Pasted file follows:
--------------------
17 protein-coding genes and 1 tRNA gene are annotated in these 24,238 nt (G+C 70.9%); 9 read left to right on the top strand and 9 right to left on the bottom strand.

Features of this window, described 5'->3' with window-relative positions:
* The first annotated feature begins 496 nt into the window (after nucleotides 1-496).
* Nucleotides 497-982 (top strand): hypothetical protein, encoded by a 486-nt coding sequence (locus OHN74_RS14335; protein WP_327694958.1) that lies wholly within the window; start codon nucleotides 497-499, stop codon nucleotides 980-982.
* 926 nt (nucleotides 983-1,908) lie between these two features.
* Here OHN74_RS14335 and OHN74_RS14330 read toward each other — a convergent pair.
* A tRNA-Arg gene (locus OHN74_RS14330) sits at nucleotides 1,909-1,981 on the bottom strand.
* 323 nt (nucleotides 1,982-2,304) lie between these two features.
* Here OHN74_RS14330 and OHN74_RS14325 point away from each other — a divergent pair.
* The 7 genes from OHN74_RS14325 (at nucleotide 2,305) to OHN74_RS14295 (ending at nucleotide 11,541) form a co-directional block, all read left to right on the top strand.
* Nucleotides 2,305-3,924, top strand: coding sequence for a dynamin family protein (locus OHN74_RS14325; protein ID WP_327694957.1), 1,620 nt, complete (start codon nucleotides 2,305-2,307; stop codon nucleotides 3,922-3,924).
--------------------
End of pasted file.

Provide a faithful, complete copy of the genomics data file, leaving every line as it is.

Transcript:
17 protein-coding genes and 1 tRNA gene are annotated in these 24,238 nt (G+C 70.9%); 9 read left to right on the top strand and 9 right to left on the bottom strand.

Features of this window, described 5'->3' with window-relative positions:
* The first annotated feature begins 496 nt into the window (after nucleotides 1-496).
* Nucleotides 497-982 (top strand): hypothetical protein, encoded by a 486-nt coding sequence (locus OHN74_RS14335; protein WP_327694958.1) that lies wholly within the window; start codon nucleotides 497-499, stop codon nucleotides 980-982.
* 926 nt (nucleotides 983-1,908) lie between these two features.
* Here OHN74_RS14335 and OHN74_RS14330 read toward each other — a convergent pair.
* A tRNA-Arg gene (locus OHN74_RS14330) sits at nucleotides 1,909-1,981 on the bottom strand.
* 323 nt (nucleotides 1,982-2,304) lie between these two features.
* Here OHN74_RS14330 and OHN74_RS14325 point away from each other — a divergent pair.
* The 7 genes from OHN74_RS14325 (at nucleotide 2,305) to OHN74_RS14295 (ending at nucleotide 11,541) form a co-directional block, all read left to right on the top strand.
* Nucleotides 2,305-3,924, top strand: coding sequence for a dynamin family protein (locus OHN74_RS14325; protein ID WP_327694957.1), 1,620 nt, complete (start codon nucleotides 2,305-2,307; stop codon nucleotides 3,922-3,924).